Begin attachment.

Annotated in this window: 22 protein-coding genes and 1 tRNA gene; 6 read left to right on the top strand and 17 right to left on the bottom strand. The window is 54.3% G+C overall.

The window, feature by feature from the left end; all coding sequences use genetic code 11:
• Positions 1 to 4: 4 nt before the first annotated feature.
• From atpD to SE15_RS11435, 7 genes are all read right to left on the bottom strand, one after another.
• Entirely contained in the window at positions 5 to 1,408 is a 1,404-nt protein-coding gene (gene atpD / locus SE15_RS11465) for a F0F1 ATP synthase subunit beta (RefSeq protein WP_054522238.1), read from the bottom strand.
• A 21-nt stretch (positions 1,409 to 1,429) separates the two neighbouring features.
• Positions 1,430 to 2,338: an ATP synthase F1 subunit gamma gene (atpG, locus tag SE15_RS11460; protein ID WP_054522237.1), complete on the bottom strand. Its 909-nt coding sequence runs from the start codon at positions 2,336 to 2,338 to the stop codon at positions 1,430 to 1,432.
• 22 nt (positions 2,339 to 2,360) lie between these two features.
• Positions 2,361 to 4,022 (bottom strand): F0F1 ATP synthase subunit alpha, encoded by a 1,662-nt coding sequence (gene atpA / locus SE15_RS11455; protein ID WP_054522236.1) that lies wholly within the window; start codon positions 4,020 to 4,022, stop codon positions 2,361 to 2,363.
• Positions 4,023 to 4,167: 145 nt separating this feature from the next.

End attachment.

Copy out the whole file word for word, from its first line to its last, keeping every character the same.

Annotated in this window: 22 protein-coding genes and 1 tRNA gene; 6 read left to right on the top strand and 17 right to left on the bottom strand. The window is 54.3% G+C overall.

The window, feature by feature from the left end; all coding sequences use genetic code 11:
• Positions 1 to 4: 4 nt before the first annotated feature.
• From atpD to SE15_RS11435, 7 genes are all read right to left on the bottom strand, one after another.
• Entirely contained in the window at positions 5 to 1,408 is a 1,404-nt protein-coding gene (gene atpD / locus SE15_RS11465) for a F0F1 ATP synthase subunit beta (RefSeq protein WP_054522238.1), read from the bottom strand.
• A 21-nt stretch (positions 1,409 to 1,429) separates the two neighbouring features.
• Positions 1,430 to 2,338: an ATP synthase F1 subunit gamma gene (atpG, locus tag SE15_RS11460; protein ID WP_054522237.1), complete on the bottom strand. Its 909-nt coding sequence runs from the start codon at positions 2,336 to 2,338 to the stop codon at positions 1,430 to 1,432.
• 22 nt (positions 2,339 to 2,360) lie between these two features.
• Positions 2,361 to 4,022 (bottom strand): F0F1 ATP synthase subunit alpha, encoded by a 1,662-nt coding sequence (gene atpA / locus SE15_RS11455; protein ID WP_054522236.1) that lies wholly within the window; start codon positions 4,020 to 4,022, stop codon positions 2,361 to 2,363.
• Positions 4,023 to 4,167: 145 nt separating this feature from the next.